Millions of Americans have IBS. And most of them are searching for the best Irritable Bowel Syndrome diet. But you already knew that. Many experts believe IBS is triggered by certain types of foods. I bet you already knew that too. Stress is likely a factor in IBS. Nothing you didn’t know.
The thing that we should be discussing is body chemistry.
Every human has a slightly different body chemistry. And that means every human will process food in a slightly different way.
IBS, like many other ailments is based on a combination of what foods you eat and the unique way that your body digests and processes food.
Your Digestive System
The digestive system has two main functions. The first one is to break food down into the nutrients that you need to live and thrive. The second is to eliminate waste. And every person’s digestive system is as unique as it is complicated.
As soon as food enters your mouth it is affected by many types of enzymes. Enzymes are found in your mouth, stomach and intestines. Your saliva contains amylases and lipases which can break down carbohydrates and fats while your small intestine has mostly proteases to break down proteins.
Your stomach is essentially focused on a ‘mechanical’ process of churning your food and mixing it with gastric juices. It physically breaks up your food and turns it into chyme (a thick paste). There are cells along the wall of the stomach that secrete roughly one half gallon of hydrochloric acid each day. This acid kills bacteria and helps us digest our food. Yes, that is the same hydrochloric acid used to eliminate rust and is found in many industrial cleaning products.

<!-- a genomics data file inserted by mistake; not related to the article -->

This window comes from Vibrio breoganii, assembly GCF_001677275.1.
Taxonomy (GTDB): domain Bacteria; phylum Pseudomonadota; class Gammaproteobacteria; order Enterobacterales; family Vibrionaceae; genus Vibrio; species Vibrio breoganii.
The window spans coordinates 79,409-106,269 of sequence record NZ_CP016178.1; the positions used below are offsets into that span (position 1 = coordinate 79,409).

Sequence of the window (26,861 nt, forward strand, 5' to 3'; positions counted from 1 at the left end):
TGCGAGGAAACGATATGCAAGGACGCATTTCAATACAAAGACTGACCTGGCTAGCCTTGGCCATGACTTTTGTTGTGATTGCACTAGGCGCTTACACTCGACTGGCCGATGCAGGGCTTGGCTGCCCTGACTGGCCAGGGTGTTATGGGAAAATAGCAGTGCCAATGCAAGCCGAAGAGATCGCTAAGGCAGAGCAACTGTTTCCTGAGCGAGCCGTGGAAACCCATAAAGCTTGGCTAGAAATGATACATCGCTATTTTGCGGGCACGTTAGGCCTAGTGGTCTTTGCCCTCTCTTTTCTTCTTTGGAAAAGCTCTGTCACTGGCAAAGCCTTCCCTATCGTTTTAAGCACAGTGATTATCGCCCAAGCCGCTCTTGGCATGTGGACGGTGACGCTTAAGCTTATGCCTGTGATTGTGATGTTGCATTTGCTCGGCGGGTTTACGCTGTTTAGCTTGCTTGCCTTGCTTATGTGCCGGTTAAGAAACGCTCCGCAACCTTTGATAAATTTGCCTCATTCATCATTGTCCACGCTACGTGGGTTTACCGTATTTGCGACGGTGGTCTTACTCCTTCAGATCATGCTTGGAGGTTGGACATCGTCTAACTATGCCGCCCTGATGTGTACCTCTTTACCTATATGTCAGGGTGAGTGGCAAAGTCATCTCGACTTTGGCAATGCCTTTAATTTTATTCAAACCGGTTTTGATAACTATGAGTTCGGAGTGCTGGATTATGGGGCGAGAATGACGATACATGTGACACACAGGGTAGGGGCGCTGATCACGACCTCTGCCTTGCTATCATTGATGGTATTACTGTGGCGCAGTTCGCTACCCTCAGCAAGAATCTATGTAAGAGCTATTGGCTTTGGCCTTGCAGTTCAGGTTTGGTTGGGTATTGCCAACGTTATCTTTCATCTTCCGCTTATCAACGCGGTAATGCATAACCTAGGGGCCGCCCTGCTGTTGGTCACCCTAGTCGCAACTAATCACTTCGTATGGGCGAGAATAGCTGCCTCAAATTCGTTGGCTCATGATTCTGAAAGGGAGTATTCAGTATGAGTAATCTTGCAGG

As this amazing digestive process takes place it is more complex than any chemistry experiment you can imagine.
So is shouldn’t be surprising that all these different chemical variables interacting with so many types of foods could cause dozens of different types of reactions.
And that is why Irritable Bowel Syndrome and diet are so closely tied yet so complex and seemingly impossible to cure.
The medical community has debated the causes and treatments of IBS for years.
This has resulted in many opinions and suggestions regarding triggers and certain foods to avoid.
It is thought that the most common triggers for IBS are:
- Chocolate, alcohol, caffeine
- Fried and fatty foods
- Carbonated drinks
- Dairy products
- Insoluble fiber (like the skin of fruits and vegetables)
FOODMAP Diet & Irritable Bowel Syndrome?
FOODMAP is a diet strategy developed by Australian PhD nutritionist Sue Shepherd. It stands for:
Fermentable – Oligo – Di – Mono-saccharides, And Polyois
Fermentable- these are foods that contain short-chain carbohydrates and sugar alcohols that ferment rapidly in our gut
Oligosaccharides- found in garlic, onions, legumes, wheat and asparagus
Disaccharides – found in dairy products like milk, cheese, butter, ice cream
Monosaccharides – simple sugars found in honey, cane sugar and fruit
And Polyols – a naturally occurring sugar found in a range of fruits and vegetables
The FOODMAP theory is that certain foods that ferment rapidly in the gut can be triggers of IBS. For people who suffer from IBS it is believed that these short-chain carbohydrates remain largely unabsorbed in the small intestine and that leads to bloating, gas and potentially diarrhea.